The full code is on github and I will run through the csproj file here which generates the nuget package to help obfuscate the output dll of the referencing project.


<Project Sdk="Microsoft.NET.Sdk">
    <PackageReference Include="ConfuserEx.Final" Version="1.0.0" />
    <None Include="RDD.Obfuscation.AfterBuild.targets" Pack="True" PackagePath="build" />

The RDD.Obfuscation.AfterBuild.csproj produces the obfuscation helper nuget package. The nupkg is a simple nuget package with a targets file shown below.

<?xml version="1.0" encoding="utf-8"?>
<Project ToolsVersion="4.0" DefaultTargets="Build" xmlns="http://schemas.microsoft.com/developer/msbuild/2003">

    <!-- ConfuserToolsPath -->

    <!-- Confuser command -->
    <ConfuserCommand Condition=" '$(OS)' == 'Windows_NT'">"$(ConfuserExePath)"</ConfuserCommand>

    <!-- ProjectFileName -->

    <!-- Commands -->
    <ConfuseCommand>$(ConfuserCommand) "$(ProjectFileName)"</ConfuseCommand>

  <Target Name="Confuser" AfterTargets="AfterBuild">
    <Exec WorkingDirectory="$(ProjectDir)" Command="$(ConfuseCommand)" />

The targets file locates Confuser.CLI.exe at nuget packages location and the needed Confuser.crproj at the consuming project’s root. Then it triggers obfuscation after target AfterBuild has finished. Thus ensuring the generated dll gets obfuscated.

MSBuild & dotnet build

To generate the nuget, we can simply run msbuild RDD.Obfuscation.AfterBuild.csproj and it will give us RDD.Obfuscation.AfterBuild.1.0.0.nupkg. We could also pass in parameters such as verion msbuild RDD.Obfuscation.AfterBuild.csproj /P:Version=2.0.0.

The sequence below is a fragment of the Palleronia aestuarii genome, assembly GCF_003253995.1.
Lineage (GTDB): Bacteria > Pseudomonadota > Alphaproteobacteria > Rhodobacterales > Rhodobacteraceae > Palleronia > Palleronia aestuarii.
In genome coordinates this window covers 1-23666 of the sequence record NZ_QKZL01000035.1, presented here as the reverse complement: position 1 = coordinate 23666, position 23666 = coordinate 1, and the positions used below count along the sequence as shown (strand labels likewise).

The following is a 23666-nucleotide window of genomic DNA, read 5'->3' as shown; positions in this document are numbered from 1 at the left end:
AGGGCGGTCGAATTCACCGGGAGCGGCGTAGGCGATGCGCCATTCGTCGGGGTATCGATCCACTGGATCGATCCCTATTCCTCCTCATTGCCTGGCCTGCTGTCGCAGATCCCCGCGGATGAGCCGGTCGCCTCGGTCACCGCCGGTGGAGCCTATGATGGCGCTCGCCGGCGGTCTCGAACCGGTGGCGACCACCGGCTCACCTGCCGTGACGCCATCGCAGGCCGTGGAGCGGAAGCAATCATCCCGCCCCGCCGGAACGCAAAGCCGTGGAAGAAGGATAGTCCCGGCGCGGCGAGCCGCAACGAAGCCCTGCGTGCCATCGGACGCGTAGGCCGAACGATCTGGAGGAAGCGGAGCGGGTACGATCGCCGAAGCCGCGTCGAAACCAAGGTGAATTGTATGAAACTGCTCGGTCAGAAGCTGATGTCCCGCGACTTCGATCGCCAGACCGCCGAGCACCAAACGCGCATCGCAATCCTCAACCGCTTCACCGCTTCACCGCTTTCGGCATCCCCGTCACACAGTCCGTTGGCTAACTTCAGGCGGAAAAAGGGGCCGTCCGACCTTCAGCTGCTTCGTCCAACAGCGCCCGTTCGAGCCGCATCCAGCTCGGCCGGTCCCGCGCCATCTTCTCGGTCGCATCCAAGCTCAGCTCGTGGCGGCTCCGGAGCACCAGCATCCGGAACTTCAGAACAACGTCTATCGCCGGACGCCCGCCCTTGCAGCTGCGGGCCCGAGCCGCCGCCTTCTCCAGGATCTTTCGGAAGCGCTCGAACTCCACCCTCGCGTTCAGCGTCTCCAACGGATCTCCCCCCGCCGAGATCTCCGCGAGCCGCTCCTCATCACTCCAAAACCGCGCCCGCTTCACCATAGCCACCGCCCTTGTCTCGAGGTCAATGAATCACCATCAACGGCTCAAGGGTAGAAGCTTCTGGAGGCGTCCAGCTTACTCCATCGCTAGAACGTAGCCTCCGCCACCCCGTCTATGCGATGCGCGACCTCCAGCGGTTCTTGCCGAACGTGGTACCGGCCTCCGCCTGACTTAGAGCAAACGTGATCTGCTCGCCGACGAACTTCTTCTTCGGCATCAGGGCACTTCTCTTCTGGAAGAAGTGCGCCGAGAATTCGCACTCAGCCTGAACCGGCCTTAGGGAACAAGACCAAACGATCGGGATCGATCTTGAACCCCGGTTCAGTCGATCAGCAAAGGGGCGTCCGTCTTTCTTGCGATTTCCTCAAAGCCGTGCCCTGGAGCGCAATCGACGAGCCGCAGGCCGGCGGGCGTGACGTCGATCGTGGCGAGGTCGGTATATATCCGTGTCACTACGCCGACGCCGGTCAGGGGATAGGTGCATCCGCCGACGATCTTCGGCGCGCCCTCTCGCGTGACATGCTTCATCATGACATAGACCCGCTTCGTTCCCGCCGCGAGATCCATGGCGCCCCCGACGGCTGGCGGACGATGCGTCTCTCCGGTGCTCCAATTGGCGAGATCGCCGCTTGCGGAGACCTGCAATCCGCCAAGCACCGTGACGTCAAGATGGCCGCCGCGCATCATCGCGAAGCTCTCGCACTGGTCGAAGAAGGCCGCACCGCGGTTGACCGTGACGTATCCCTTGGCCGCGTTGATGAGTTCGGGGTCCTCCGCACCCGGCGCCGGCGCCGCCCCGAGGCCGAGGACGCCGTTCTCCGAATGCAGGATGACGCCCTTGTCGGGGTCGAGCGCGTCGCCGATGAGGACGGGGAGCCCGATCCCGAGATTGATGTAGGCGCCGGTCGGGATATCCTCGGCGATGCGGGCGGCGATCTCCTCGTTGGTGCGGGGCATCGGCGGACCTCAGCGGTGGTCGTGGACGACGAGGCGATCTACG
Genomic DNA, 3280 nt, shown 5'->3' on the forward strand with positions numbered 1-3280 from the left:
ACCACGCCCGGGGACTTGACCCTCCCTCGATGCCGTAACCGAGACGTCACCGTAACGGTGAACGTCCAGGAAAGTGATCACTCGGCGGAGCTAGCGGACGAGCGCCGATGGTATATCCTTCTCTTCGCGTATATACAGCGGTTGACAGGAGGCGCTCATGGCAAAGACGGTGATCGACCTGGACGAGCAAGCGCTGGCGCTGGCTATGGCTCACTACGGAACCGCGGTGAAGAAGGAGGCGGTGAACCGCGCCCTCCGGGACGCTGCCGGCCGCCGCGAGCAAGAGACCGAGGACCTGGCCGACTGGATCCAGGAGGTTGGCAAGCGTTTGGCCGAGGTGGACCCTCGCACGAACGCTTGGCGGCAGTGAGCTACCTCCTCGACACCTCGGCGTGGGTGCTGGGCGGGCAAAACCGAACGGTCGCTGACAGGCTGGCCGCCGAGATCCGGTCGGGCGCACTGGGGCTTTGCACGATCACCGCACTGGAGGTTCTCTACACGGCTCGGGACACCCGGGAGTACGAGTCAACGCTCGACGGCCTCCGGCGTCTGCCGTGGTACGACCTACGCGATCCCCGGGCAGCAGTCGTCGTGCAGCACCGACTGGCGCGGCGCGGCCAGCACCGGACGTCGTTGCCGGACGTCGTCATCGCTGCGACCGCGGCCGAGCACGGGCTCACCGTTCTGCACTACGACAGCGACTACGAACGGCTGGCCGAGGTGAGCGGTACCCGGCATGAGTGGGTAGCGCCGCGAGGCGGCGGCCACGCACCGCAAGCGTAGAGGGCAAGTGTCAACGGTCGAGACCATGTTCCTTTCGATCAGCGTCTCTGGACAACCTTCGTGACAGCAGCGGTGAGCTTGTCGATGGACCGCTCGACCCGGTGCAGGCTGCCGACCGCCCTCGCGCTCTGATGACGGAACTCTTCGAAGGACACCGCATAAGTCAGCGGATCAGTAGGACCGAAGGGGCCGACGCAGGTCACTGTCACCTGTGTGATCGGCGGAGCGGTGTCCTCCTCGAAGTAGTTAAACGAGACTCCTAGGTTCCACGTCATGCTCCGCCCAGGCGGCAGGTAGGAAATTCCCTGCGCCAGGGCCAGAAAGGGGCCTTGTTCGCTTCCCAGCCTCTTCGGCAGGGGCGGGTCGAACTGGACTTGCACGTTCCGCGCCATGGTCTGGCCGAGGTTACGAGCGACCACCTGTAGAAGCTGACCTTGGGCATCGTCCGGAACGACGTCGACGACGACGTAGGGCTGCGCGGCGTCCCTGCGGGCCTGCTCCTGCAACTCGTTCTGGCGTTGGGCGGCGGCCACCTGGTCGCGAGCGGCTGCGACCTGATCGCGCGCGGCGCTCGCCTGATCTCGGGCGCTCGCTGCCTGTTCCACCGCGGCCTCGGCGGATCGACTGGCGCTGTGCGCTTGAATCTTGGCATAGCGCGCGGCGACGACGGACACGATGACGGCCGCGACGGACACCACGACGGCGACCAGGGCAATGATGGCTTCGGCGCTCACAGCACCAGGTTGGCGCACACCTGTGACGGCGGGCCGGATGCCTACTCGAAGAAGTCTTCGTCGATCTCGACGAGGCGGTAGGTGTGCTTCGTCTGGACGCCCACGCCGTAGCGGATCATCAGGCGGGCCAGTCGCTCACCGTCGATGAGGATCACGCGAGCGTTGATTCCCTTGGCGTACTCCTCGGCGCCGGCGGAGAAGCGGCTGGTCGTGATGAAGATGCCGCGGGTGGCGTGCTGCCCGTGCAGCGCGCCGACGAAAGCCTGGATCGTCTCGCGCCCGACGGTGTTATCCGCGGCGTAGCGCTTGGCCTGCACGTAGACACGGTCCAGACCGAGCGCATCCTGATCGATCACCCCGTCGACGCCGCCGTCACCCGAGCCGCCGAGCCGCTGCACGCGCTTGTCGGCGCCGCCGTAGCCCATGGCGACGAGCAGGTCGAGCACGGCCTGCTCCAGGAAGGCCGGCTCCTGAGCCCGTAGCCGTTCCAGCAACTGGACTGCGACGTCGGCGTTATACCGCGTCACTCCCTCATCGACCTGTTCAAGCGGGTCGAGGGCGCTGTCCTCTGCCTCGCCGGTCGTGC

Can we do these using dotnet? Yes, we can. Let me demonstrate the relation between msbuild and dotnet by showcasing how nuget restore is implemented.

In 2016, dotnet restore used nuget restore under the hood.
In 2019, this has changed to using msbuild restore.

So, in essence, we are using msbuild under dotnet. But to do msbuild bits, as far as I know, we need to use dotnet msbuild command. Which can be an inconvenience if you have mixed (framework and dotnet) codebase.


Here are a few recommendations if you are using dotnet, msbuild, nuget etc in your development environment.

  • Migrate to sdk style csproj
  • Use MSBuild if the codebase is .Net Framework or mix of core/standard and framework, else use dotnet.
  • Migrate to core/standard where possible
  • Avoid using multiple tools, msbuild, dotnet and nuget. Very likely you can use just one of those.

Talk video

I presented a talk on this topic at .Net Oxford. Thanks to Dan Clarke, the video of the talk is now published on youtube.


In conclusion, nuget, msbuild, dotnet together give us a powerful combination of tools to make obfuscation or any other similar operations faster, easier & reusable. Any common shared tool, utility, libraries etc can be easily shared using nuget and I would highly recommend we did so instead of direct assembly/project references. And if you have something amazing to share, definitely publish it to nuget.org and share with all.



Check about page for details.

Read More

Obfuscation using nuget